Sadness "Ames de Marbre + Demo" Double LP
Reissue of the 1993 Swiss doom metal album on vinyl including their demos on LP 2.
(Description by J. Campbell)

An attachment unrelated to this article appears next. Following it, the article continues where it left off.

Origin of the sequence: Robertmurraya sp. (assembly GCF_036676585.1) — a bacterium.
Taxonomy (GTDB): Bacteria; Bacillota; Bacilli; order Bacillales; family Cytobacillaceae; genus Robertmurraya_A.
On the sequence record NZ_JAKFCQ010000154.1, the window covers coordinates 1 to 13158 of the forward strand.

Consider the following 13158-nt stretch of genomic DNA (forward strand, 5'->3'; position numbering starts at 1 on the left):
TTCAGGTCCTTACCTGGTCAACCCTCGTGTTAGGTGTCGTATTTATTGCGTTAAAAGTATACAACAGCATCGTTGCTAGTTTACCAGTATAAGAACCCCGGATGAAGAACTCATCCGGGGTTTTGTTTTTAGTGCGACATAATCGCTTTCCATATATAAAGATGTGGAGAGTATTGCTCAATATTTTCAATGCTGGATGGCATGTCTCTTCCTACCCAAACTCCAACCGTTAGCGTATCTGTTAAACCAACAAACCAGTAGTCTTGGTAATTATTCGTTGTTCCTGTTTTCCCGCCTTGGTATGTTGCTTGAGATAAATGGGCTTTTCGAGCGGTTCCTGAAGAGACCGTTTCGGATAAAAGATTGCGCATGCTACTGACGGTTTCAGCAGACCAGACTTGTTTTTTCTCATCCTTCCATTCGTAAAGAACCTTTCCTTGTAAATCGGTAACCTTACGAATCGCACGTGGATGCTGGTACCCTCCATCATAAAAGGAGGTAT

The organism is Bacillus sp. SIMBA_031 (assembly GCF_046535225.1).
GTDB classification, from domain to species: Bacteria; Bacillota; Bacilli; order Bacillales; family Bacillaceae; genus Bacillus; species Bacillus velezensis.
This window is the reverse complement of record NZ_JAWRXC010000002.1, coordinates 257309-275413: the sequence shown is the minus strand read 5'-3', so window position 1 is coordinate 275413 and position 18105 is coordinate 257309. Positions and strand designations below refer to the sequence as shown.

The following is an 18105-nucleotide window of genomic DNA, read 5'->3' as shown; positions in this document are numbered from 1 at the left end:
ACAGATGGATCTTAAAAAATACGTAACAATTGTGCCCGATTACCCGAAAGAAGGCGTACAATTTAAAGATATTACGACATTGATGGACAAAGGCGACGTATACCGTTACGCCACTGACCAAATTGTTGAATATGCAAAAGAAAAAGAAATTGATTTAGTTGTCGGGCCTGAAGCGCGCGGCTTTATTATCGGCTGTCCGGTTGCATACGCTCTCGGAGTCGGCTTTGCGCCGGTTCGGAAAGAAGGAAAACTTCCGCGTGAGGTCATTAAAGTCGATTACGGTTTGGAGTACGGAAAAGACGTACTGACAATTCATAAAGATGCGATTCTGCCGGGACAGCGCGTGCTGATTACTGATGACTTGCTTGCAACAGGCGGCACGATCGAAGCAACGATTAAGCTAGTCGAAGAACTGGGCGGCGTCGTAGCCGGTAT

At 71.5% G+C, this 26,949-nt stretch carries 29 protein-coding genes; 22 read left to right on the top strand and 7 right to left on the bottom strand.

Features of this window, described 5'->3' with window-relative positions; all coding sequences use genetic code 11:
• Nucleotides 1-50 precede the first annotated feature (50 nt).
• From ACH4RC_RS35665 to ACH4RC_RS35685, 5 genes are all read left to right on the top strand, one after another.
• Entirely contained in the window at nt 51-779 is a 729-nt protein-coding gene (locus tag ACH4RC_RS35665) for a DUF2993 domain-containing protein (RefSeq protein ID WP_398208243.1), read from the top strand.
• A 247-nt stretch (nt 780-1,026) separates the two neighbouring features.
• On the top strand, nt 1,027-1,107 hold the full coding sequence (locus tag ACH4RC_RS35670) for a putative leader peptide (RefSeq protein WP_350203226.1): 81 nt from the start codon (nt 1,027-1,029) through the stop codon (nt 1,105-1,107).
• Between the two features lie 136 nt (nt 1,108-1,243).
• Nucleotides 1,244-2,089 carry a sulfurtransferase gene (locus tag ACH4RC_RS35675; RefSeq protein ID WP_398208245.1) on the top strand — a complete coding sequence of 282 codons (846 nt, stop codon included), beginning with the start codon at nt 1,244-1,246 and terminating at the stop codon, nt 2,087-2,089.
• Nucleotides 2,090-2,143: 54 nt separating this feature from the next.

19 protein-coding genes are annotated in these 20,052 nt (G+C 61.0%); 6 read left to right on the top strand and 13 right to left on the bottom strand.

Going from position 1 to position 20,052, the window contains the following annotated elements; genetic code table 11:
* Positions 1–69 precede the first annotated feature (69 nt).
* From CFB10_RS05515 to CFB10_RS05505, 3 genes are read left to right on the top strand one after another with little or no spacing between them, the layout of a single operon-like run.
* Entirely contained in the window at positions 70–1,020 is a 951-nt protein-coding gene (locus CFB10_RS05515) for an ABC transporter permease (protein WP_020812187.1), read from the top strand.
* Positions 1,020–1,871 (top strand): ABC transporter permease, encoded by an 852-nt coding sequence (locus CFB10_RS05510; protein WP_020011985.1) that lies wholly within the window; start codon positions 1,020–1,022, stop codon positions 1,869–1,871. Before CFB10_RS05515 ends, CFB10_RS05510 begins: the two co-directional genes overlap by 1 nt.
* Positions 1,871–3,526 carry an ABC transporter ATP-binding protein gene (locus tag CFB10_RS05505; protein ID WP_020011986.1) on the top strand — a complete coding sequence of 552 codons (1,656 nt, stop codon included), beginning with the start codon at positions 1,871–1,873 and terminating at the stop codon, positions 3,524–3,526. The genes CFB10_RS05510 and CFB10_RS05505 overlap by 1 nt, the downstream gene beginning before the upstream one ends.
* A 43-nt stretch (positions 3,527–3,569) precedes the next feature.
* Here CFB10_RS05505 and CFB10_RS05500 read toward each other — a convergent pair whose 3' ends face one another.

Overlooked by many, yet highly revered by those familiar with the band's work, Sadness was a truly visionary project deserving of continued recognition. Hailing from Sion, Switzerland (the same town that spawned Samael, Misery, and Alastis), Sadness developed a sound that was as undeniably complex as it was unique. While the band may be most well known for its 1993 debut album "Ames de Marbre," Sadness began its crusade of hopelessness in 1991 with the release of the "Y" demo. The four tracks on that recording are excellent performances of Death Metal of the most morose variety. Like many of their peers emerging from Switzerland at that time, Sadness tended toward the slow and depressive. On the surface, these tracks seem to bear little resemblance to the band that Sadness would evolve into just a few years later. It was the rich sense of despair that drenches the songs on the "Y" demo, however, that would become the most intrinsic characteristic of the band's subsequent output. These earliest recordings of skillful and churning Death Metal also incorporated heavy doses of doom and an evil sensibility that revealed the band's Black Metal influences. With the second demo, entitled "Eodipus," Sadness began to move closer to the ethereal sound they would reach with their debut album while still retaining the heaviness associated with the first demo. Although "Eodipus" contained only two tracks, the songs were longer and more multidimensional than on the first demo. Enhanced production techniques allowed the band to thicken its sound and also add additional eccentricities. Clean guitars and female vocals underscored the dramatic character of Sadness' music augmenting its heaviness. These traits revealed that Sadness were beginning to draw influence from bands like Christian Death and other Deathrock and Gothic bands that were prevalent at the time. With their debut album, Sadness went even further in this direction weaving more atmosphere into their music. Very few Metal bands have ever succeeded in incorporating such dramatic elements into their music without sacrificing its character. Those that have succeeded, such as Finland's Unholy, for instance, have managed to broaden their approach without falling too far into the more garish and trite regions of the Gothic-Metal spectrum. With "Ames de Marbre" the band adeptly explored territory within Metal that had, to that point, remained obscure. Indeed, there are points on that album when it is unclear whether the band is even playing metal or not. Instead of being confined within the usual trappings of the genre, Sadness attempted to find the core of the spirit associated with Metal and other expressions of ruination and sorrow. Facilitated by the inclusion of strings, haunting vocals, macabre keyboard sounds, and spoken word passages, Sadness created an album that stands outside the constraints of any genre classification with portions of the album even bordering on neo-folk at times. (See, for instance, the impeccable instrumental entitled "Tristessa" which, with its use of woodwind instruments, sounds reminiscent of Dead Can Dance.) Although the eccentric pieces of the music are the most striking, no listener can deny the effect of the Death and Black Metal passages on this album. Tracks such as "Lueurs," "Opal Vault," and "Red Script" (a re-recorded track from the "Eodipus" demo) all vividly capture the band's capabilities. Clearly though, Sadness sought to attain something more grandiose than an ordinary Death or Black Metal album and did so in an extraordinary manner. This reissue provides crucial documentation of a band that essentially carved out an entire sub-genre of its own. None of the releases that are collected here have been previously issued on vinyl. The demo material, especially elusive to collectors, represents the band's most traditional work. It should be noted that the existing copies of the "Y" demo are all, for the most part, in poor condition. For this reissue, the band uncovered the least degraded copy they could find and Iron Tyrant records had it mastered and cleaned up to the extent possible. The result is an imperfect, yet highly listenable preservation of an important demo that has been nearly lost and forgotten. The "Ames de Marbre" LP displays the fruition of Sadness' instrumental experimentation and emotional exploration. Reviewed collectively, this body of work, conceived and executed over the course of just 3 years, reveals a depth that so few bands in the metal genre have been successful at achieving. Iron Tyrant's reissue will hopefully ensure that the timelessness of Sadness' work is regarded again in the context of the trends which have come and gone since these recordings were made.